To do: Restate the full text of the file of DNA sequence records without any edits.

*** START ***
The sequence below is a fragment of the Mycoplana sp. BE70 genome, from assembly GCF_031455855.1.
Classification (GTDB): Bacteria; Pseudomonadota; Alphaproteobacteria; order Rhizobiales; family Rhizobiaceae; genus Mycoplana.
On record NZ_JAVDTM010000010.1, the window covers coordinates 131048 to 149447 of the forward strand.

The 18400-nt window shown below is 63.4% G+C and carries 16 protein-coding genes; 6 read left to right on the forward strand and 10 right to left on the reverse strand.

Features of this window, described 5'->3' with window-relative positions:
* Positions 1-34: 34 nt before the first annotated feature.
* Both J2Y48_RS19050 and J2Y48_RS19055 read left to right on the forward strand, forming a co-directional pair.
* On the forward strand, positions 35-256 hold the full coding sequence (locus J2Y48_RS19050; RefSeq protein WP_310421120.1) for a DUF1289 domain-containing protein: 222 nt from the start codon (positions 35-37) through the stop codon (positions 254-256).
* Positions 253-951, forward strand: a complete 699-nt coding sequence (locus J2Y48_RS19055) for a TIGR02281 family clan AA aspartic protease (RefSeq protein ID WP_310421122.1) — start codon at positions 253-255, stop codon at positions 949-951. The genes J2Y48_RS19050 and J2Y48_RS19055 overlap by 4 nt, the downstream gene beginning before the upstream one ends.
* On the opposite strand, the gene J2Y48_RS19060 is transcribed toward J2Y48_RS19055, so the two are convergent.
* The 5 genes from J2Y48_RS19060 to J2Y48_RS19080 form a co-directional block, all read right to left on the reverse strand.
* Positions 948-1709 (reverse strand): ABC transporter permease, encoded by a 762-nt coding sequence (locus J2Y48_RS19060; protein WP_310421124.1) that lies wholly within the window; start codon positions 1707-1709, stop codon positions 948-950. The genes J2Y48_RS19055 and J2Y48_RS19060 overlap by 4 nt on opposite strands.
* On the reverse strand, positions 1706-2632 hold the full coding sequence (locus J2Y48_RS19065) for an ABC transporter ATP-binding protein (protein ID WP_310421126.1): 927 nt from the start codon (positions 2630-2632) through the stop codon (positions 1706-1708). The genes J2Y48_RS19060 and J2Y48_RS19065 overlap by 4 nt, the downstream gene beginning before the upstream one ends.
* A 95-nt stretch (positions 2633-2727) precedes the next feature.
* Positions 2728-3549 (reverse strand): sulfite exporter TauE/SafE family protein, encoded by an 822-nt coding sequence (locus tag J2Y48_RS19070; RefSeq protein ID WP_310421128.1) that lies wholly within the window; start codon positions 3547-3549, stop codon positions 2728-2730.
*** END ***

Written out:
The sequence below is a fragment of the Mycoplana sp. BE70 genome, from assembly GCF_031455855.1.
Classification (GTDB): Bacteria; Pseudomonadota; Alphaproteobacteria; order Rhizobiales; family Rhizobiaceae; genus Mycoplana.
On record NZ_JAVDTM010000010.1, the window covers coordinates 131048 to 149447 of the forward strand.

The 18400-nt window shown below is 63.4% G+C and carries 16 protein-coding genes; 6 read left to right on the forward strand and 10 right to left on the reverse strand.

Features of this window, described 5'->3' with window-relative positions:
* Positions 1-34: 34 nt before the first annotated feature.
* Both J2Y48_RS19050 and J2Y48_RS19055 read left to right on the forward strand, forming a co-directional pair.
* On the forward strand, positions 35-256 hold the full coding sequence (locus J2Y48_RS19050; RefSeq protein WP_310421120.1) for a DUF1289 domain-containing protein: 222 nt from the start codon (positions 35-37) through the stop codon (positions 254-256).
* Positions 253-951, forward strand: a complete 699-nt coding sequence (locus J2Y48_RS19055) for a TIGR02281 family clan AA aspartic protease (RefSeq protein ID WP_310421122.1) — start codon at positions 253-255, stop codon at positions 949-951. The genes J2Y48_RS19050 and J2Y48_RS19055 overlap by 4 nt, the downstream gene beginning before the upstream one ends.
* On the opposite strand, the gene J2Y48_RS19060 is transcribed toward J2Y48_RS19055, so the two are convergent.
* The 5 genes from J2Y48_RS19060 to J2Y48_RS19080 form a co-directional block, all read right to left on the reverse strand.
* Positions 948-1709 (reverse strand): ABC transporter permease, encoded by a 762-nt coding sequence (locus J2Y48_RS19060; protein WP_310421124.1) that lies wholly within the window; start codon positions 1707-1709, stop codon positions 948-950. The genes J2Y48_RS19055 and J2Y48_RS19060 overlap by 4 nt on opposite strands.
* On the reverse strand, positions 1706-2632 hold the full coding sequence (locus J2Y48_RS19065) for an ABC transporter ATP-binding protein (protein ID WP_310421126.1): 927 nt from the start codon (positions 2630-2632) through the stop codon (positions 1706-1708). The genes J2Y48_RS19060 and J2Y48_RS19065 overlap by 4 nt, the downstream gene beginning before the upstream one ends.
* A 95-nt stretch (positions 2633-2727) precedes the next feature.
* Positions 2728-3549 (reverse strand): sulfite exporter TauE/SafE family protein, encoded by an 822-nt coding sequence (locus tag J2Y48_RS19070; RefSeq protein ID WP_310421128.1) that lies wholly within the window; start codon positions 3547-3549, stop codon positions 2728-2730.